The blow that the Vladimir Putin regime has just delivered against Memorial, the Russian non-governmental organization dedicated to recovering the entire historical truth about Stalinism, preserving the memory of the victims of Soviet terror and now defending the human rights, deserves special attention from governments and institutions of the European Union. A justice that has been as manageable by the Government as it was in the worst days of Josef Stalin has declared the dissolution of the institution founded in 1988 by the nuclear physicist, Soviet dissident and Nobel Peace Prize winner Andrei Sakharov and authorized by the architect of the loudness and the perestroika Mikhail Gorbachev.
Putin no longer even hides his ways. First, it declared Memorial a “foreign agent”, then demanded that it include such a denomination in all its acts and publications. Finally, the Ministry of Justice and the Prosecutor’s Office, their subordinates, have requested and obtained the dissolution of an entity that has valuable files on the Stalinist purges, the Gulag camps, and on all the millions of Soviet citizens who were tortured, imprisoned or killed on Stalin’s orders.
The magnitude of the catastrophic repression that Stalinism represented cannot be erased at a stroke, as Putin claims, wrapping himself in the guise of the role played by the Red Army in the war against Nazism. It is not just about rewriting history, as all populist and authoritarian regimes and movements tend to do. The dissolution of Memorial is also aimed at European neighbors threatened by the accumulation of troops on Ukraine’s borders, and at the Council of Europe, an institution that has welcomed Memorial’s complaints and with which Moscow maintains turbulent and above all intimidating relations. No country has so many serious sentences or so many breaches in the Strasbourg human rights court in 2020 and only Erdogan’s Turkey lags behind in the historical series.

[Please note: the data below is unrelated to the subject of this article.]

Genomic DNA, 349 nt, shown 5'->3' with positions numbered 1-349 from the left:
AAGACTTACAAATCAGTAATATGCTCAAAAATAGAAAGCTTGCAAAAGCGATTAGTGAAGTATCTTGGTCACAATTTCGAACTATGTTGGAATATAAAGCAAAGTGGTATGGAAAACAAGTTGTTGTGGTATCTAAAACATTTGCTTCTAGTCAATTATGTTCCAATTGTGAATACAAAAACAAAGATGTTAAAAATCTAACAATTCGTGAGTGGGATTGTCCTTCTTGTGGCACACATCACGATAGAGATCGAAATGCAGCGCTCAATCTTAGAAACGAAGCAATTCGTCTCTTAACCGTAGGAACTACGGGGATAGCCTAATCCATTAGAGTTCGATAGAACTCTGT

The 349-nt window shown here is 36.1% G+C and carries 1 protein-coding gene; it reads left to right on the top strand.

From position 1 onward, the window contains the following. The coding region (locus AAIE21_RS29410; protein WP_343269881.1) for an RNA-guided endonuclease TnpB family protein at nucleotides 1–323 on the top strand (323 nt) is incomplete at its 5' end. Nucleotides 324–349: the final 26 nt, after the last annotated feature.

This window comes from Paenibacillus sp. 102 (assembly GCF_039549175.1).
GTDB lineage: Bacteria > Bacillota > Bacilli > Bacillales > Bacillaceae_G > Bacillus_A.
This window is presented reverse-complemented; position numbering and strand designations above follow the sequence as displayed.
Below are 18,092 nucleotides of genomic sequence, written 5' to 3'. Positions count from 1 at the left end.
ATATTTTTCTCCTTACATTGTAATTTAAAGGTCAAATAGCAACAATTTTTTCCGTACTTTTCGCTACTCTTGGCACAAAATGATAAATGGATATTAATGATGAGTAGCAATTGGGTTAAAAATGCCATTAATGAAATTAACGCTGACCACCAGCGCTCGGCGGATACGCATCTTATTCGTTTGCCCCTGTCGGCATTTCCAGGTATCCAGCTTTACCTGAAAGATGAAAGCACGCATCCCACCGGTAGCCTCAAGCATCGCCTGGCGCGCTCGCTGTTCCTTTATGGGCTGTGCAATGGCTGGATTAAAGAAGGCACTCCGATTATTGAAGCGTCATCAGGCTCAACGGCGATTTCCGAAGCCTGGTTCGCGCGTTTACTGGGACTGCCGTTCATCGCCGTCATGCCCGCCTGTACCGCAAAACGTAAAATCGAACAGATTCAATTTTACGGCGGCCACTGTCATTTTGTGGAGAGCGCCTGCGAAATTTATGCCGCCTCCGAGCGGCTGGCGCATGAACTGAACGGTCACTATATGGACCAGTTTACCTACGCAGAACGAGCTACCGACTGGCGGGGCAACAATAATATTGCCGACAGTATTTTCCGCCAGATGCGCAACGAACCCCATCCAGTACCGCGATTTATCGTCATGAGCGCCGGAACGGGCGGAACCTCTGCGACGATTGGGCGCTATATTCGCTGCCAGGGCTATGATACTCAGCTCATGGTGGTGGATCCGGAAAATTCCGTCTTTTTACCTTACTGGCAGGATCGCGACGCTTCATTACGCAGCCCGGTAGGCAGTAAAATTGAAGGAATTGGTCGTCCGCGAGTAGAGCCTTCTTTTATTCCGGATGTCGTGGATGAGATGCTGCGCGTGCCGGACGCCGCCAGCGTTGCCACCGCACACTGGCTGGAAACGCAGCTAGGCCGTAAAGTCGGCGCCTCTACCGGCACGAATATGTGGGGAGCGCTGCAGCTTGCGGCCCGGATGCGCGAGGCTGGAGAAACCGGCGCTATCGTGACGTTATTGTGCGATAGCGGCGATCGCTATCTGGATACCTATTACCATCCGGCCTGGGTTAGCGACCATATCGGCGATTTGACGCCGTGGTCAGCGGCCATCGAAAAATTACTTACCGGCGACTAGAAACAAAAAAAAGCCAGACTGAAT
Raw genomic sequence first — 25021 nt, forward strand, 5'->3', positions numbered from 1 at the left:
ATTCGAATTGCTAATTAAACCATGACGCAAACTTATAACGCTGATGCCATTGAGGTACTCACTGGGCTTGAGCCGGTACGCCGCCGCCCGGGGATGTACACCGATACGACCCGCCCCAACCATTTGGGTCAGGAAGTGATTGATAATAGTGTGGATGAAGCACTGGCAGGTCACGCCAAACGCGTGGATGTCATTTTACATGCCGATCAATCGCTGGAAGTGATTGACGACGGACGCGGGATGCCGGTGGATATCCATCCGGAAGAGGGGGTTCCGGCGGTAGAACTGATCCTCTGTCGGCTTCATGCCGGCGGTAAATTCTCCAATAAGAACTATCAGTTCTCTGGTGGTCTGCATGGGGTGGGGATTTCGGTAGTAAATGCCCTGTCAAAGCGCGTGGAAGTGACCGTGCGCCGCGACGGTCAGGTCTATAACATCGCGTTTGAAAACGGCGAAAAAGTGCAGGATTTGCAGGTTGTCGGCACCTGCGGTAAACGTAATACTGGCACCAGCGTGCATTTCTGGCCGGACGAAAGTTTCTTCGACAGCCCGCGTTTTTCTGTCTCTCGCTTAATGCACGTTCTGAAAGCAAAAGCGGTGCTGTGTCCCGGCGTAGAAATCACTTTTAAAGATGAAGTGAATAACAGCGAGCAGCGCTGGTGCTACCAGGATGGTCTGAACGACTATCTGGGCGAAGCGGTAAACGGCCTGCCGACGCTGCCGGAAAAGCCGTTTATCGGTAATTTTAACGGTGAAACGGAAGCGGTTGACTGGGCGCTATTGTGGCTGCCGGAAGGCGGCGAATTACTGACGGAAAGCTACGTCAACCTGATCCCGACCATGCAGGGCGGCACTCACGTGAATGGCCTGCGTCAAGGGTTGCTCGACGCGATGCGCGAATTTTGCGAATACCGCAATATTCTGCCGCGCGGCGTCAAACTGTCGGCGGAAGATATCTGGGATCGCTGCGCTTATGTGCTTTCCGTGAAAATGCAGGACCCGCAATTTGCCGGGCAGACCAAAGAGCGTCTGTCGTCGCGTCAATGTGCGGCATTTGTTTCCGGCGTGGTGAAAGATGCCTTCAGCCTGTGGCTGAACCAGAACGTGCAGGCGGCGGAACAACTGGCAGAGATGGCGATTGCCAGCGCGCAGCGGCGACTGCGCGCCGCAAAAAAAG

The judicial ignominy goes so far as to dismiss Memorial as an organization that wants to wash away fascism and promotes terrorism, in a flagrant demonstration of the inversion of the truth that George Orwell explained in his dystopia. 1984. It was the dictator imagined by the British journalist and writer who claimed that “whoever controls the present controls the past and whoever controls the past will control the future.” Memorial’s commendable task is a hindrance to the power vertical and the sovereign democracy, the conceptual disguises of an increasingly blatant personal dictatorship and an expansionist project, such as the recovery of the former Soviet imperial space. This is an even more dangerous ambition for the whole of Europe as it propels the dream of a hegemony over the entire continent, something that Russia has never achieved in all its history.
George Holan is chief editor at Plainsmen Post and has articles published in many notable publications in the last decade.